. Introduction

The 210Pb (T½ = 22.3 y) radioactive-dating method is the most frequently and reliably used method to calculate short-term sediment deposition and sedimentation rates (0– 200 y) in oceans, estuaries, rivers and lakes (Humphries, 2010), because of its relative insolubility and long half-life. As a natural radioactive element in the 238U decay chain, it is present in both soils (sediments) and the atmosphere. In sediments 210Pb has two sources: the supported 210Pb, which is continuously decaying in the sediments from its parent radionuclide, 226Ra, with which it is assumed to be in secular equilibrium, and the unsupported 210Pb, formed by the emanation of 222Rn from soils, which then decays into a series of short-lived radionuclides, and which are finally deposited in the catchment area and directly in the lake.

Studying the natural sediment deposits makes it possible to highlight the historic modifications (Alvisi and Dinelli, 2010) of the major hydrological processes and the erosion of soils due to vegetal surface overexploitation, deforestation/reforestation, or changes in agricultural techniques (Begy et al., 2015a). The layers can also provide information about possible atmospheric organic pollutants, heavy metals (Qi et al., 2010) or radioactive emissions from nuclear installations. Estimates of sediment accumulation rates, and the significance of heavy metal inputs (Steiner et al., 2000; Al-Masri et al., 2002) from anthropogenic activities relative to natural inputs, were the subjects of many studies of lakes (Larsen et al., 2010; Schneider et al., 2014; Baskaran et al., 2015), river deltas (Xu et al., 2008 and Hou et al., 2014), lagoons (Niencheski et al., 2014) and seas (Sert et al., 2012; Szmytkiewicz and Zalewska, 2014).

This work presents the results of the first detailed study on the sedimentation processes and the associated morphological changes in the Iacob and Isac Lakes, and the Danube Delta, using the 210Pb radiometric dating method. The sedimentation rate in the Iacob and Isac lacustrine units was determined in order to investigate the temporal variation of the Danube River’s solid discharges, and to reflect the variations in the sediment levels caused by flooding or human activities. Additionally, 137Cs measurements provided a useful independent time marker for validating the data obtained from the 210Pb dating. In the sediment of Lake Iacob the heavy metal concentrations were analysed to reconstruct the pollution history.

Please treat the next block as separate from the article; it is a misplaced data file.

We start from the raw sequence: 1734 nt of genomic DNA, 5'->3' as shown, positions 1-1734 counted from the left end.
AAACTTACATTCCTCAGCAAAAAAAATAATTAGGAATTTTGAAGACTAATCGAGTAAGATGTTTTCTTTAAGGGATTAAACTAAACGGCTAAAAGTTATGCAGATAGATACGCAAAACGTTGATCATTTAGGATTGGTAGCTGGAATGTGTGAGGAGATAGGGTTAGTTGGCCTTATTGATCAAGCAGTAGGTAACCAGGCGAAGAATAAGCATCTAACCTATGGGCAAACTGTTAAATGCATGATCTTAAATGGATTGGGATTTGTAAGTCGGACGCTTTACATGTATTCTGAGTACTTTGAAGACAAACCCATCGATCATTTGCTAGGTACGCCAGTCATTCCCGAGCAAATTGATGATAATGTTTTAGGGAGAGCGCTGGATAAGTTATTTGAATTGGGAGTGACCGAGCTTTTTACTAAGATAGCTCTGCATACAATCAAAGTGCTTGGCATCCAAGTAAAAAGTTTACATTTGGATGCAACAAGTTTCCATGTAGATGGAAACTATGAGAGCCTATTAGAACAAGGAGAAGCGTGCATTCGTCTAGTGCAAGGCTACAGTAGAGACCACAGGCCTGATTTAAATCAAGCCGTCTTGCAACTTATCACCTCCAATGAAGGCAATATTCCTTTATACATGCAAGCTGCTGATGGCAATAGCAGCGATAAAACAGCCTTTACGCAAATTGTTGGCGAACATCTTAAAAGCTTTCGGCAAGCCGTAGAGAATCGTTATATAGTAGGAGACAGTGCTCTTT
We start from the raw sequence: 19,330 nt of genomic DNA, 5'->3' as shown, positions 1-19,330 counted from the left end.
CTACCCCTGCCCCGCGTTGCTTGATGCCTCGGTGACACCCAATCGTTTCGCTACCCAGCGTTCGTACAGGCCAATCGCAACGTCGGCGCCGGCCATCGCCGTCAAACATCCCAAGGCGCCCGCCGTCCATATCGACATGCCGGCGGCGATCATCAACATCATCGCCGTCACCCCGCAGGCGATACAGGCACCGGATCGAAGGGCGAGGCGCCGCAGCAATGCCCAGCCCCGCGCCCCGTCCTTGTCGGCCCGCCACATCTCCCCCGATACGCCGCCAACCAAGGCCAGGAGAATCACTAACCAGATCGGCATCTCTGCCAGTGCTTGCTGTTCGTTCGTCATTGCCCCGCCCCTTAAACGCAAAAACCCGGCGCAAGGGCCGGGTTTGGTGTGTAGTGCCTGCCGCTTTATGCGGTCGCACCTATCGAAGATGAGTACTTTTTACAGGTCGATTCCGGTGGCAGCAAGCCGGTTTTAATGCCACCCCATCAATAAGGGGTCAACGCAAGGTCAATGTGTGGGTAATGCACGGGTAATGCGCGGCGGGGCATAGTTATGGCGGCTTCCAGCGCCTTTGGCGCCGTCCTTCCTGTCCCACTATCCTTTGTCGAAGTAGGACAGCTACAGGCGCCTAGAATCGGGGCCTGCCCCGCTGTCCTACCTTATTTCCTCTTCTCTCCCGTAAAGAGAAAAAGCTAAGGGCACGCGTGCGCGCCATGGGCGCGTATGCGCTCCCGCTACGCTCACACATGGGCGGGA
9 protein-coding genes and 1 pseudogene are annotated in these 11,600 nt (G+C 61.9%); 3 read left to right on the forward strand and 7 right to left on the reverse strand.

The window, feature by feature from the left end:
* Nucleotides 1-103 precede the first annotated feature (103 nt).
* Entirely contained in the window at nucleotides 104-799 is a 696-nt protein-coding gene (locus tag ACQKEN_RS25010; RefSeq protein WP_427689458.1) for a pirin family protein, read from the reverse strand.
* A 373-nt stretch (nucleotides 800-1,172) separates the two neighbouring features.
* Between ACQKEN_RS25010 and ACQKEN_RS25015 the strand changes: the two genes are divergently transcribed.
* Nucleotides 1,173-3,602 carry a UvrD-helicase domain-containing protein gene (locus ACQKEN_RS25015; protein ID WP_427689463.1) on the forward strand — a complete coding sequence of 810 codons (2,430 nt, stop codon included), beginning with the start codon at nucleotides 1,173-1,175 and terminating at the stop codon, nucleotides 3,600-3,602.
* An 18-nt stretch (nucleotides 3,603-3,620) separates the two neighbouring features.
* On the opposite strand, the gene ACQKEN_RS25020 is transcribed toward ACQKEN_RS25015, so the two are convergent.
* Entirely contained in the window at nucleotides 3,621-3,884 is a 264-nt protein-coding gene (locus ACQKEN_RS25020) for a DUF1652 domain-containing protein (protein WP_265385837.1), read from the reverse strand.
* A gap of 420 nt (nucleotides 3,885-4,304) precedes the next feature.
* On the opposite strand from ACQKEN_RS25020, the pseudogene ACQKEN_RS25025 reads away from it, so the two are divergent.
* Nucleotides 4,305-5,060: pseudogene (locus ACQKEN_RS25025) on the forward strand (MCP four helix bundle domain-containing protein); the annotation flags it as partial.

. The Study Site

The Iacob and Isac Lakes can be found in the first part of the marine Danube Delta, south from the Sulina Branch, but without direct connections to it. The lake banks are marked by vegetation formed mainly of grasses belonging to the Poaceae family (reeds), facilitating permeability and water exchange with the other specific limnophilous units. The phytoplankton and zooplankton levels in both lakes are high, and the development of green-blue algae is favourable (Oosterberg et al., 2000).

Lake Iacob is part of the Rosu-Puiu lake complex, and has a total surface area of 2208 ha (600 ha open water, 360 ha potentially floating reed and 1248 ha inundated reed). The lake is 4.6 km long, and 1.6 km wide through a flow lake. It is 3.63 m deep and situated at an altitude of 1.8 m. The basin of Lake Iacob consists of a depression between two elongated lakes in the NE-SW direction, and the formation which marks the initial propagation stages of the Sulina delta lobe (ca. 3300 years BC). In the present, the main pathway of communication and sediment exchange between this lake, and the rest of the deltaic system is represented by a secondary channel situated in the south of the lake. This starts at the Caraorman Channel, which was built in the 1930–1940 period (Oosterberg et al., 2000) in the Rosu-Puiu complex, and is seconded by two other lower discharge channels of the Sulina Branch.